Part of the
Centre for
Engineering Education
TU DelftTU EindhovenUniversity of TwenteWageningen University
Centre for
Engineering Education


+31(0)6 48 27 55 61


Project introduction and background information

Building on an existing course (Agroforestry, taught in roughly the same form about 10 years) we redesigned our advanced MSc-level course to do justice to the complexity and to meet the growing interest in this topic. Specifically, we aimed to expand the course (from 3 to 6 ECTS), broaden the scope to include multiple relevant disciplines, and to deepen the scope (from theory to application). Also we wanted to include more diverse teaching methods and be resilient to growing student numbers.

Objective and expected outcomes

For the redesign we built on an existing course and innovated by:

-       Expanding the original course from 3 to 6 credits

-       Broaden the scope and do justice to the interdisciplinarity and complexity of the topic

-       Deepen the scope (from theory to application) and make knowledge more readily applicable by integrating practice and more hands-on activities

-       Make the course 'future-proof' with increasing student numbers

Results and learnings

Teaching innovation is a creative process, it is a lot of fun, but also costs a lot of time. The design workshop we had at the start of the process proved to be pivotal for the teaching team (diverse backgrounds and career stages) to create a common vision. This workshop aimed to stimulate innovation by bringing together the main stakeholders (teachers, experts and students) in an intensive one-day workshop ('pressurecooker') and was skilfully facilitated by educational experts of Wageningen University,  see also LINK. I learned how important it is to create a common vision, we developed a rough course outline which could then be further developed in more detail.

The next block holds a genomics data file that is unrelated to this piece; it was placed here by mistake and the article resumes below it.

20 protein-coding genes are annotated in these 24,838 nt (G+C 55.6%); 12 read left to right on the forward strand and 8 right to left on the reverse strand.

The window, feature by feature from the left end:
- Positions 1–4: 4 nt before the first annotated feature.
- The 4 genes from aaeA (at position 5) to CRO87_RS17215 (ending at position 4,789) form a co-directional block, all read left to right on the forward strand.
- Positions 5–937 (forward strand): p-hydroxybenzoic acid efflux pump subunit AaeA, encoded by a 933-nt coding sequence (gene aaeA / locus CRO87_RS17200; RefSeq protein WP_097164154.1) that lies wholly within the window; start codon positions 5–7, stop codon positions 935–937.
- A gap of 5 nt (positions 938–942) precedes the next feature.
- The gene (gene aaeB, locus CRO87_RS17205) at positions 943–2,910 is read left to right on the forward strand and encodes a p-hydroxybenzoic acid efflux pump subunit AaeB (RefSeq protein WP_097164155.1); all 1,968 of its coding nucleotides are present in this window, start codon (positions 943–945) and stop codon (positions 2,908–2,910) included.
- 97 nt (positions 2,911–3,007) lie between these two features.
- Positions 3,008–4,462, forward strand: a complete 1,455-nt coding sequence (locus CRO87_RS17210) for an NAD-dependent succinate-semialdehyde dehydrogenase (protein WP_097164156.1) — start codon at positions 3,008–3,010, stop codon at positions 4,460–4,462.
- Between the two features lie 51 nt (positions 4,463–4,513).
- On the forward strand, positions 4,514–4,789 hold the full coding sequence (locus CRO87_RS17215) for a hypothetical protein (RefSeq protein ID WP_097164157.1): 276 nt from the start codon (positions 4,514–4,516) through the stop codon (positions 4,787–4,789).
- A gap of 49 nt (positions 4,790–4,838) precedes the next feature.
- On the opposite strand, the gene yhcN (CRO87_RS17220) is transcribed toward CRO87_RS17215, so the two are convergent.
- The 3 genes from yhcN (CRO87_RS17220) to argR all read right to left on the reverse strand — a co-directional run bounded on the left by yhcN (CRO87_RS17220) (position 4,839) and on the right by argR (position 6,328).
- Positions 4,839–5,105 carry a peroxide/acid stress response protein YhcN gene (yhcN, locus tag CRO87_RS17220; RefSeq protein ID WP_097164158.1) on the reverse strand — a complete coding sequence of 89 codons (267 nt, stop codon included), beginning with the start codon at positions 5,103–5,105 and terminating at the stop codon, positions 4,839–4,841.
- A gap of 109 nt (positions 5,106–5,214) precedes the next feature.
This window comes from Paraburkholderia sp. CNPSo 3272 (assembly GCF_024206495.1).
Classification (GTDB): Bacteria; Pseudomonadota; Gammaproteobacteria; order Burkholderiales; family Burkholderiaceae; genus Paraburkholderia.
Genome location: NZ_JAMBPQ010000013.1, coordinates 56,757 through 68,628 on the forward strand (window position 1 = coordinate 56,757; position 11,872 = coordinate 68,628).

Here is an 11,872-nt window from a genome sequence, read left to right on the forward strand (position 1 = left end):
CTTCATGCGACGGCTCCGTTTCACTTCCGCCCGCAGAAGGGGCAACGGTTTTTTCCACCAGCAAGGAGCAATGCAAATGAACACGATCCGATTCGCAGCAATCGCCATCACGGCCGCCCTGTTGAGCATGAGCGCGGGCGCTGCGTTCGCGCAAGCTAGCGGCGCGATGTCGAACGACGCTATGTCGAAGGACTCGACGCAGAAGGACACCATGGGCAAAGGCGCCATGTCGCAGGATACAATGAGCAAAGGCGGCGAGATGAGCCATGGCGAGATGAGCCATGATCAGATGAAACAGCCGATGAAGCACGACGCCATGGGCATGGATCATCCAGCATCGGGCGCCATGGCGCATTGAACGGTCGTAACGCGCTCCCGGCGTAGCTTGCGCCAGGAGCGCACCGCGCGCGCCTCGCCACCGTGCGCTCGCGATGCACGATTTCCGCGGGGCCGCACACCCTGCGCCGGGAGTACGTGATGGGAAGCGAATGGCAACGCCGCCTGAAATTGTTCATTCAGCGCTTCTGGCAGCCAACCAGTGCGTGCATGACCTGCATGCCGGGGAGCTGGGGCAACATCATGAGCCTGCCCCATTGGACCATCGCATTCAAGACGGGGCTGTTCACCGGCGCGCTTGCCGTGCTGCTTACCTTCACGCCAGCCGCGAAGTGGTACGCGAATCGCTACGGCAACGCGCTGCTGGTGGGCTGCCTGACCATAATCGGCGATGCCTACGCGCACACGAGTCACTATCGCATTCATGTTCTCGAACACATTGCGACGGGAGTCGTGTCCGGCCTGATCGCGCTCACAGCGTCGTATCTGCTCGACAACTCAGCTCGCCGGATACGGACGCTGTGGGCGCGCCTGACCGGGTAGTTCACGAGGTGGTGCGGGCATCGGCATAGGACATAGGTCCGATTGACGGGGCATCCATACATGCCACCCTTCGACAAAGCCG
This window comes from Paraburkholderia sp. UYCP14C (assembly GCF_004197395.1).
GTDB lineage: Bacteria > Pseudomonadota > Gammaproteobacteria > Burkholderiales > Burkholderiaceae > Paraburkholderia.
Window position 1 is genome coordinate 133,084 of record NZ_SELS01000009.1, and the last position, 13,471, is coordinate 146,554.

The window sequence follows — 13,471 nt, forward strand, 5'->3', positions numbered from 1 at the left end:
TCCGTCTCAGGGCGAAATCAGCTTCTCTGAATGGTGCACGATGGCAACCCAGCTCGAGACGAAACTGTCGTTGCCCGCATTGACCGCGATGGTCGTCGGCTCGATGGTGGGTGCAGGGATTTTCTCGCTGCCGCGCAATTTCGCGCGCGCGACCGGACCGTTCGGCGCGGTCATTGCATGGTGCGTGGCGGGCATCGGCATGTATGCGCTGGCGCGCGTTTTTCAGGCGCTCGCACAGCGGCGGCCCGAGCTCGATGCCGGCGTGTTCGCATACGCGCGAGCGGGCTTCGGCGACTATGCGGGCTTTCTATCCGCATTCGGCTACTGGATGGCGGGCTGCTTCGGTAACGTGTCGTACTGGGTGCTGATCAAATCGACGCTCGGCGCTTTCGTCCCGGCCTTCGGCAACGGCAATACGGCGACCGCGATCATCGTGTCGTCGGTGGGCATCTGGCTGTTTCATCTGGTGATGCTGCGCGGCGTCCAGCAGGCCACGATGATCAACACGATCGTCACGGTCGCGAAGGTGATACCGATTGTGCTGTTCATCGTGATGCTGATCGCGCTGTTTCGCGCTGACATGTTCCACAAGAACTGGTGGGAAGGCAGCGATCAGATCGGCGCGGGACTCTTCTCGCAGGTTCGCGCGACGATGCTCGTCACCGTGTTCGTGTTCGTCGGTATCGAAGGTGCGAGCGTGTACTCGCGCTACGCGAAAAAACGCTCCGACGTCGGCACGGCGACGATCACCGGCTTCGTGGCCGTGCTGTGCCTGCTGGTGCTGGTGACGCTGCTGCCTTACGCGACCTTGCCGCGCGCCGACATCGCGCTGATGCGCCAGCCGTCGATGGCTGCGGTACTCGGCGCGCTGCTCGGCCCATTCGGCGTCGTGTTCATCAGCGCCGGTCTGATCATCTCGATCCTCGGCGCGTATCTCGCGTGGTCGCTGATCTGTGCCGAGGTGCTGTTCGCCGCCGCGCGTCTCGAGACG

Our new course  does better justice to the complexity of the topic (agroforestry) and stimulates critical thinking about sustainability solutions. We employ a mix of diverse and innovative teaching methods, to which many teachers and experts have contributed.

Some examples:

- a nested group structure stimulated social cohesion when teaching moved online during the pandemic

- the peek-app was used for our newly developed excursion in the Wageningen surroundings. This interactive app makes excursions more fun, students can plan the excursion flexibly, and saves time for teachers, see also LINK

- we use blended learning methods, where our excursions were built on a mix of online interactive methods,  'real-world' experience and on campus activities

- we use student-facilitated debates

- design assignment with SWOT analysis, see LINK

We have a course that is well evaluated, can handle large groups (100 students) and has proved to be flexible in online and hybrid form as well (teaching during the pandemic). We keep improving our course based on experiences and feedback we get from students.


There is much support by educational experts at Universities, reach out to them when you are (re)designing a course

Co-creating a vision with the teaching team, students, study programme directors and educational experts is crucial for success, designing education is not something one can do alone

Practical outcomes

(Mostly) happy students :)